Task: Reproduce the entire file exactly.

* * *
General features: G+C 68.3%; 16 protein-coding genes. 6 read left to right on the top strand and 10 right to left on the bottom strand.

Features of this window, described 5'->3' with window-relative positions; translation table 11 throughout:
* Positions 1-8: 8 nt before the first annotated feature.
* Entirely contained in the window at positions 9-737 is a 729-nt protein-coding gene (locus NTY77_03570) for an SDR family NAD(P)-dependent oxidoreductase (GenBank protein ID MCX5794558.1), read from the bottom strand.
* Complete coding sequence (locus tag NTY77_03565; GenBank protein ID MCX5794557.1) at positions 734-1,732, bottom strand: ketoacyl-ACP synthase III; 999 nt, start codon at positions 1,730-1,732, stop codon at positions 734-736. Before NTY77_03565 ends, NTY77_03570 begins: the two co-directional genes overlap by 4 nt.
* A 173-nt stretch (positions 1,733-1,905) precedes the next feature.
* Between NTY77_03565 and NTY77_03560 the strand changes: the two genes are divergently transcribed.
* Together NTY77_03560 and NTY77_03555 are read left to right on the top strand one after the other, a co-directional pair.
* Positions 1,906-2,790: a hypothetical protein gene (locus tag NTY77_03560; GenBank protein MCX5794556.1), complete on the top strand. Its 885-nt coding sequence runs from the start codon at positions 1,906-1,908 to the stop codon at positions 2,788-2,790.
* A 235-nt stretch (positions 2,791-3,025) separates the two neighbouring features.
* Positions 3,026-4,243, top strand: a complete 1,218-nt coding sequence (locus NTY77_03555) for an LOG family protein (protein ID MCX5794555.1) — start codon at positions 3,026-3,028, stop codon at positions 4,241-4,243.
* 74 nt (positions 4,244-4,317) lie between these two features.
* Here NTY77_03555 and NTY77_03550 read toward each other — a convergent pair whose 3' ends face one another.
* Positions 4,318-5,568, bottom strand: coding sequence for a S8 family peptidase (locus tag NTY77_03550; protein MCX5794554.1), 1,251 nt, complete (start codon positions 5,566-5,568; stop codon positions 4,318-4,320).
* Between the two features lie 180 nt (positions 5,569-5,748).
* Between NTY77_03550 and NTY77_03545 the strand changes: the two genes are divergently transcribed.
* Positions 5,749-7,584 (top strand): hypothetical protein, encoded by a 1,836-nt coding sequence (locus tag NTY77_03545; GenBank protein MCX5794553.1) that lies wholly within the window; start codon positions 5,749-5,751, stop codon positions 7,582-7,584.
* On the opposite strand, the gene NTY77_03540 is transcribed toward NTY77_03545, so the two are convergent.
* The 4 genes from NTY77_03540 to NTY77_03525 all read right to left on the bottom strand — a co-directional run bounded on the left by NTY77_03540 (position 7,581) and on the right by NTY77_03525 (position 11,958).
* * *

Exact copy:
General features: G+C 68.3%; 16 protein-coding genes. 6 read left to right on the top strand and 10 right to left on the bottom strand.

Features of this window, described 5'->3' with window-relative positions; translation table 11 throughout:
* Positions 1-8: 8 nt before the first annotated feature.
* Entirely contained in the window at positions 9-737 is a 729-nt protein-coding gene (locus NTY77_03570) for an SDR family NAD(P)-dependent oxidoreductase (GenBank protein ID MCX5794558.1), read from the bottom strand.
* Complete coding sequence (locus tag NTY77_03565; GenBank protein ID MCX5794557.1) at positions 734-1,732, bottom strand: ketoacyl-ACP synthase III; 999 nt, start codon at positions 1,730-1,732, stop codon at positions 734-736. Before NTY77_03565 ends, NTY77_03570 begins: the two co-directional genes overlap by 4 nt.
* A 173-nt stretch (positions 1,733-1,905) precedes the next feature.
* Between NTY77_03565 and NTY77_03560 the strand changes: the two genes are divergently transcribed.
* Together NTY77_03560 and NTY77_03555 are read left to right on the top strand one after the other, a co-directional pair.
* Positions 1,906-2,790: a hypothetical protein gene (locus tag NTY77_03560; GenBank protein MCX5794556.1), complete on the top strand. Its 885-nt coding sequence runs from the start codon at positions 1,906-1,908 to the stop codon at positions 2,788-2,790.
* A 235-nt stretch (positions 2,791-3,025) separates the two neighbouring features.
* Positions 3,026-4,243, top strand: a complete 1,218-nt coding sequence (locus NTY77_03555) for an LOG family protein (protein ID MCX5794555.1) — start codon at positions 3,026-3,028, stop codon at positions 4,241-4,243.
* 74 nt (positions 4,244-4,317) lie between these two features.
* Here NTY77_03555 and NTY77_03550 read toward each other — a convergent pair whose 3' ends face one another.
* Positions 4,318-5,568, bottom strand: coding sequence for a S8 family peptidase (locus tag NTY77_03550; protein MCX5794554.1), 1,251 nt, complete (start codon positions 5,566-5,568; stop codon positions 4,318-4,320).
* Between the two features lie 180 nt (positions 5,569-5,748).
* Between NTY77_03550 and NTY77_03545 the strand changes: the two genes are divergently transcribed.
* Positions 5,749-7,584 (top strand): hypothetical protein, encoded by a 1,836-nt coding sequence (locus tag NTY77_03545; GenBank protein MCX5794553.1) that lies wholly within the window; start codon positions 5,749-5,751, stop codon positions 7,582-7,584.
* On the opposite strand, the gene NTY77_03540 is transcribed toward NTY77_03545, so the two are convergent.
* The 4 genes from NTY77_03540 to NTY77_03525 all read right to left on the bottom strand — a co-directional run bounded on the left by NTY77_03540 (position 7,581) and on the right by NTY77_03525 (position 11,958).